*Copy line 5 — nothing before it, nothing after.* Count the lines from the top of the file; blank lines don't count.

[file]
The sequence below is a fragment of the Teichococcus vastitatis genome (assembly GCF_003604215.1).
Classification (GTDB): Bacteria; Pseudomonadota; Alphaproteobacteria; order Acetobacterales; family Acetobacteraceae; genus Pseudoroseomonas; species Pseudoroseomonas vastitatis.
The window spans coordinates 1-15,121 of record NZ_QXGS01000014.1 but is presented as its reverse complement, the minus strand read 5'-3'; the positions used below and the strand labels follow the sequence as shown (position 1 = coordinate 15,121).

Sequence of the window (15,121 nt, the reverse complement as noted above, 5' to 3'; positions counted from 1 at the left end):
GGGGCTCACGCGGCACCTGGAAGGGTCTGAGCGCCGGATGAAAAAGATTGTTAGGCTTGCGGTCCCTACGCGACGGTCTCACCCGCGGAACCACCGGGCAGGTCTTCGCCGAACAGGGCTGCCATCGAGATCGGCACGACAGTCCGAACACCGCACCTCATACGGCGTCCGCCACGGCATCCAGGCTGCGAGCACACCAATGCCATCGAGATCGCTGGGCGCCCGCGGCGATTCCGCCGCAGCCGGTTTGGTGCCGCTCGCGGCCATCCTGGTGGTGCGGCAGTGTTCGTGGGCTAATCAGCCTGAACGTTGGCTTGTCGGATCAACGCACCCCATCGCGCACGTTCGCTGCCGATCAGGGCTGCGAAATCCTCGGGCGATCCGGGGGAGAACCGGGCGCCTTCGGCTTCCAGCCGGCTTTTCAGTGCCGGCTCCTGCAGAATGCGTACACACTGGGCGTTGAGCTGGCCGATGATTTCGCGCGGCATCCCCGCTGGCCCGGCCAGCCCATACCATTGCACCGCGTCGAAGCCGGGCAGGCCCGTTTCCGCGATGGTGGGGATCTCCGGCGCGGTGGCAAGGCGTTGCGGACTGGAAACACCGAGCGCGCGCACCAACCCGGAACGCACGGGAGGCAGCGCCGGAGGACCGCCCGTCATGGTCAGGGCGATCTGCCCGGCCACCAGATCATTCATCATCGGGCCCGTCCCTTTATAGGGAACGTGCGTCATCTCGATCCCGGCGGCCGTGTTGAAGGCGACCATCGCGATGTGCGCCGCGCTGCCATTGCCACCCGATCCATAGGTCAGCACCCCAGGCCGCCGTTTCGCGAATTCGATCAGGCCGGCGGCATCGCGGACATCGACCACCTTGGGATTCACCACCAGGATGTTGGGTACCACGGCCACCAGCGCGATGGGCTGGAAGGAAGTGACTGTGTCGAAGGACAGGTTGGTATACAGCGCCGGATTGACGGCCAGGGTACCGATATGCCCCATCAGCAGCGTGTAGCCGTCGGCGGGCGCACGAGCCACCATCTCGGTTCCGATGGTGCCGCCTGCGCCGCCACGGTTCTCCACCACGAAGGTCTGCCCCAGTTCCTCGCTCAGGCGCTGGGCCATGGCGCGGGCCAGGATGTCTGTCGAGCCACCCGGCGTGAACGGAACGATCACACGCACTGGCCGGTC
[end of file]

GGGGCTCACGCGGCACCTGGAAGGGTCTGAGCGCCGGATGAAAAAGATTGTTAGGCTTGCGGTCCCTACGCGACGGTCTCACCCGCGGAACCACCGGGCAGGTCTTCGCCGAACAGGGCTGCCATCGAGATCGGCACGACAGTCCGAACACCGCACCTCATACGGCGTCCGCCACGGCATCCAGGCTGCGAGCACACCAATGCCATCGAGATCGCTGGGCGCCCGCGGCGATTCCGCCGCAGCCGGTTTGGTGCCGCTCGCGGCCATCCTGGTGGTGCGGCAGTGTTCGTGGGCTAATCAGCCTGAACGTTGGCTTGTCGGATCAACGCACCCCATCGCGCACGTTCGCTGCCGATCAGGGCTGCGAAATCCTCGGGCGATCCGGGGGAGAACCGGGCGCCTTCGGCTTCCAGCCGGCTTTTCAGTGCCGGCTCCTGCAGAATGCGTACACACTGGGCGTTGAGCTGGCCGATGATTTCGCGCGGCATCCCCGCTGGCCCGGCCAGCCCATACCATTGCACCGCGTCGAAGCCGGGCAGGCCCGTTTCCGCGATGGTGGGGATCTCCGGCGCGGTGGCAAGGCGTTGCGGACTGGAAACACCGAGCGCGCGCACCAACCCGGAACGCACGGGAGGCAGCGCCGGAGGACCGCCCGTCATGGTCAGGGCGATCTGCCCGGCCACCAGATCATTCATCATCGGGCCCGTCCCTTTATAGGGAACGTGCGTCATCTCGATCCCGGCGGCCGTGTTGAAGGCGACCATCGCGATGTGCGCCGCGCTGCCATTGCCACCCGATCCATAGGTCAGCACCCCAGGCCGCCGTTTCGCGAATTCGATCAGGCCGGCGGCATCGCGGACATCGACCACCTTGGGATTCACCACCAGGATGTTGGGTACCACGGCCACCAGCGCGATGGGCTGGAAGGAAGTGACTGTGTCGAAGGACAGGTTGGTATACAGCGCCGGATTGACGGCCAGGGTACCGATATGCCCCATCAGCAGCGTGTAGCCGTCGGCGGGCGCACGAGCCACCATCTCGGTTCCGATGGTGCCGCCTGCGCCGCCACGGTTCTCCACCACGAAGGTCTGCCCCAGTTCCTCGCTCAGGCGCTGGGCCATGGCGCGGGCCAGGATGTCTGTCGAGCCACCCGGCGTGAACGGAACGATCACACGCACTGGCCGGTC